New Jersey CDL License Requirements – 2022 Guide

| Last Updated: October 8, 2021

A whole new world awaits you when you get a New Jersey commercial driver’s license (CDL). The state promises great employment opportunities, especially when you’re in the e-commerce truck driving career.

But one question lingers:

How do you get a CDL in New Jersey?

Here’s a thorough and straightforward guide on the requirements for the entire process.

How To Get a CDL in New Jersey

Acquiring a CDL requires a few additional steps to what you need to get a traditional driver’s license. 

It starts with obtaining your CLP (Commercial Learner’s Permit) — a permit that complies with the New Jersey law and allows you to start training as a commercial motor vehicle (CMV) driver. You must also fulfill the following requirements.

NJ CDL Requirements

To qualify for a CDL, you must fulfill some medical, residency, and knowledge and skills requirements. The basics entail:

  • Age Requirements:  You must be at least 18 years old to drive a commercial vehicle within the state of New Jersey and at least 21 years to drive a commercial vehicle across New Jersey state lines, carry hazardous material, or transport passengers.
  • Driving Experience and Existing License: You must have a valid Class D license. Your driving privileges must be in good standing and not revoked, disqualified, suspended, or canceled in New Jersey or other states. You should hold a CLP for at least 14 days before taking the CDL road test.
  • Medical Requirements and Self-Certification:  You’ll require a physical checkup to affirm you’re physically fit, have a 20/40 vision with or without glasses in each eye, and can differentiate colors green, amber, and red.

You also have to self-certify the type of commerce you intend to do and whether you are required to have a medical certificate to be allowed to drive commercial vehicles.

  • Proof of Residence and Identity: You must prove you reside in New Jersey and have permission to live and work in the United States by showing legitimate personal identification, which may include a Social Security Card, valid Birth Certificate, or a Green Card.
  • Skills Test: The CDL skills test comprises three sections – pre-inspection, basic controls, and road skills. You must pass all three parts to qualify for the CDL.

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How Much Does It Cost To Get a CDL in New Jersey?

A four-year CDL costs  $42, while each endorsement costs $2.

If you don’t have a New Jersey Class D license, you’ll pay $24 more for it.

The summary for common CDL costs in New Jersey entails:

  • $125 non-refundable test receipt fee for the Commercial Learner’s Permit
  • $42 for a 4-year CDL
  • $2 for each endorsement added
  • $24 more if you don’t have the basic driver’s license

How Long Does It Take To Get a CDL in New Jersey?

On average, getting a CDL in New Jersey takes about seven weeks when attending a full-time driver training program. The time it takes depends on several factors like:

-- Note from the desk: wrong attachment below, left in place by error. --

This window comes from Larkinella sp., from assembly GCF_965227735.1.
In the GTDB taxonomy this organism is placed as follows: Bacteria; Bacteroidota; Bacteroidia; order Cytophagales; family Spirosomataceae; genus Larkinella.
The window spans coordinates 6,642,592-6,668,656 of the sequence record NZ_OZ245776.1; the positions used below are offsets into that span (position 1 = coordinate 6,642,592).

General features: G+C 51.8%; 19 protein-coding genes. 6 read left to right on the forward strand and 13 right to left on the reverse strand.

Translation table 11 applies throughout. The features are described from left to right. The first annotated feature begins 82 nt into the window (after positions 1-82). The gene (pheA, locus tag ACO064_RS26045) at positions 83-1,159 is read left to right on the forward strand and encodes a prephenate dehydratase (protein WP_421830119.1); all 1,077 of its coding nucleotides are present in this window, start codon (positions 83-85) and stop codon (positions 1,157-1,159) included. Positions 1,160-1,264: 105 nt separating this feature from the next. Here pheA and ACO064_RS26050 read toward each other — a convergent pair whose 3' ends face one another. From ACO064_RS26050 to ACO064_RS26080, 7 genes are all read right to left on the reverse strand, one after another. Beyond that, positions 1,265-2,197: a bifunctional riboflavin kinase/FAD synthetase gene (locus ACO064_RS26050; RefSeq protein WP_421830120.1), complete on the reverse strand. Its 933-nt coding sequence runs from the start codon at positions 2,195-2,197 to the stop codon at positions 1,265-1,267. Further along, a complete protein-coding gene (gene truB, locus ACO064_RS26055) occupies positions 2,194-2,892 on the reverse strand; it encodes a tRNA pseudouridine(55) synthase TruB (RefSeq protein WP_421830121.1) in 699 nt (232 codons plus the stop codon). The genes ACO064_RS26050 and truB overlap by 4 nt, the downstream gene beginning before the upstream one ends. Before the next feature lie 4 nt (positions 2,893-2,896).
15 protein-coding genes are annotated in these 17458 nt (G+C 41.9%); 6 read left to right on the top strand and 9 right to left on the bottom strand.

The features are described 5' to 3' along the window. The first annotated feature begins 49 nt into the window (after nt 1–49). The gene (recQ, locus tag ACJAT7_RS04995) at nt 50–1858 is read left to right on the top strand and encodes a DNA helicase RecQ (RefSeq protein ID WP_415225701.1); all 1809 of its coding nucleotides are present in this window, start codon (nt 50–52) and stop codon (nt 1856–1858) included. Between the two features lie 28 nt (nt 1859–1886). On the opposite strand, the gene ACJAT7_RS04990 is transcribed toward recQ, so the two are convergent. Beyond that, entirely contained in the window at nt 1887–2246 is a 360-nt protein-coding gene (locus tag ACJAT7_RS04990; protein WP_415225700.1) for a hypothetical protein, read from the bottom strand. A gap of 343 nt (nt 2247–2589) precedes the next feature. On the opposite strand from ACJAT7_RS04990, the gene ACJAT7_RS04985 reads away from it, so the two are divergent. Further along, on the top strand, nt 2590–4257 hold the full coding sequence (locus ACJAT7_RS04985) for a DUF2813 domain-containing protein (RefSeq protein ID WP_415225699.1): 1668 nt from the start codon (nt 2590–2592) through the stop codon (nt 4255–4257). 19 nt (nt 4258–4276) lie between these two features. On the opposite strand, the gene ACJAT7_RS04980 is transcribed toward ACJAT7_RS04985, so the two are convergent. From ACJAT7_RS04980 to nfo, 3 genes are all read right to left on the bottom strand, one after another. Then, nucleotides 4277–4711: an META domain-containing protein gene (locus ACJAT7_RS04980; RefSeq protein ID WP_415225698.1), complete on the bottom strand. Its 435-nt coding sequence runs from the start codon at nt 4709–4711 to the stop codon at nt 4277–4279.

• Type of CDL license you want to get
  • Endorsements you want to add
  • Whether you take full-time or part-time trucking classes
  • Your ability to learn
  • The truck driving school you attend
  • Testing schedule and availability

The exact time can be anywhere from four weeks to six months, depending on the above factors.

Commercial License Types & Classes in New Jersey

Commercial driver’s licenses come in a variety depending on the size, weight, and functionality of the commercial vehicle you’ll be driving. Each class has its regulations.

Class A CDL

It’s a CDL required of you to operate any vehicle with a gross combination weight rating (GCWR) of 26,001 lbs or more. Class A license allows the operation of even a towed vehicle that is heavier than 10,000 pounds. 

It includes operating truck and trailer combinations, tractor-trailers, tractor-trailer buses, tankers, livestock carriers, and flatbeds.

Class B CDL

This CDL allows the operation of a single vehicle with a GVWR of 26,001 lbs or more. It also licenses the operation of any vehicle towing another vehicle that weighs up to 10,000 pounds. 

The vehicles for Class B CDL include straight trucks, large buses, segmented buses, box trucks, and dump trucks with small trailers.

Class C CDL

This class of CDL applies when the vehicle you intend to drive does not meet the criteria for a Class A or Class B license. It targets vehicles meant to transport at least 16 passengers (including you, the driver) or hazardous material (HazMat) as laid out by federal guidelines. 

Vehicles requiring a Class C CDL include small HAZMAT vehicles, passenger vans, and small trucks towing a trailer.

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New Jersey CDL Endorsements

In addition to the three classes, you can also get endorsements that permit you to drive a specific kind of vehicle. For instance, you need a special endorsement to transport hazardous materials.

Some NJ CDL endorsements include:

H – Hazardous Materials: For this endorsement, you must submit fingerprints to the TSA and undergo an FBU criminal history records check and other security checks.

N – Tank Vehicle

P – Passenger Transport

S – School Bus: You must undergo a federal background check and a state criminal background investigation for this endorsement.

T – Doubles/Triples